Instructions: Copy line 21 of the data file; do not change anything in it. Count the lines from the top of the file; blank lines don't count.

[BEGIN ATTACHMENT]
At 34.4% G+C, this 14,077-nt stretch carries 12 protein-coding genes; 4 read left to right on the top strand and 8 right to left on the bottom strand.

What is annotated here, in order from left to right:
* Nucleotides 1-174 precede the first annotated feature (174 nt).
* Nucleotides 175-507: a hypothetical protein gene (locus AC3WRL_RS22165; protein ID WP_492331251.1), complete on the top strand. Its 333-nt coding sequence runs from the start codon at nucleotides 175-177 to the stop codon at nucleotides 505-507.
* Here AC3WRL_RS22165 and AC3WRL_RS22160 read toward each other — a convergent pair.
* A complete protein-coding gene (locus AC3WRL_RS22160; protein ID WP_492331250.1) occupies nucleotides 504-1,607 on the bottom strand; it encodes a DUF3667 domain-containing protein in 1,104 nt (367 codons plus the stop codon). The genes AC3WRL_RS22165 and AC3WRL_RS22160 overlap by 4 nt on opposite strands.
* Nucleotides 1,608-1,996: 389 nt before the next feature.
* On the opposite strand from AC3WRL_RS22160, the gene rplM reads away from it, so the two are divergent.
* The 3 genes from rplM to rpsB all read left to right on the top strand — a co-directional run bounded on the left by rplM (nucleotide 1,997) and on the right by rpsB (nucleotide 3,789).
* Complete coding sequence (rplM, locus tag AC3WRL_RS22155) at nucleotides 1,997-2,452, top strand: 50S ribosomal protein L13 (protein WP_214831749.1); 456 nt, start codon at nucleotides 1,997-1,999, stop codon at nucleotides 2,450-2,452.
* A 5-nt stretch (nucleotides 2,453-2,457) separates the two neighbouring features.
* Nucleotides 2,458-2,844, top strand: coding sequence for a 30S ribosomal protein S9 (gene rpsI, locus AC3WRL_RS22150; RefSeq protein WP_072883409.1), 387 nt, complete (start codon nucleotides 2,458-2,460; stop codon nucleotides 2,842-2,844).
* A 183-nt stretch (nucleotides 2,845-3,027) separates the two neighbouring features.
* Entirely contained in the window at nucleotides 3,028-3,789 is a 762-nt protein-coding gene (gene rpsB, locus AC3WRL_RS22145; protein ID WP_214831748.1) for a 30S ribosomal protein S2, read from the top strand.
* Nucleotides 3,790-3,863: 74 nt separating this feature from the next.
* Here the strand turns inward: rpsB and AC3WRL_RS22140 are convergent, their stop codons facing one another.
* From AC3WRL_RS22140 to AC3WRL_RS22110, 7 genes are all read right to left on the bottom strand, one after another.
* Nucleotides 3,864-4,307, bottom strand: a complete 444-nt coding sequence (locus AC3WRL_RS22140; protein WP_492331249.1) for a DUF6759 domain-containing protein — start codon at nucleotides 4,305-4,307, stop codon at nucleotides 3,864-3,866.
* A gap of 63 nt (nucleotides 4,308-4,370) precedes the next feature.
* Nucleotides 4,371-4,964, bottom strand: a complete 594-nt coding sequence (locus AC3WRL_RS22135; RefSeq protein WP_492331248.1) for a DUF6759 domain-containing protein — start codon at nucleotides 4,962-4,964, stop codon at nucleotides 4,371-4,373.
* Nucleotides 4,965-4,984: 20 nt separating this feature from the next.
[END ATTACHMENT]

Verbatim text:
* Nucleotides 4,965-4,984: 20 nt separating this feature from the next.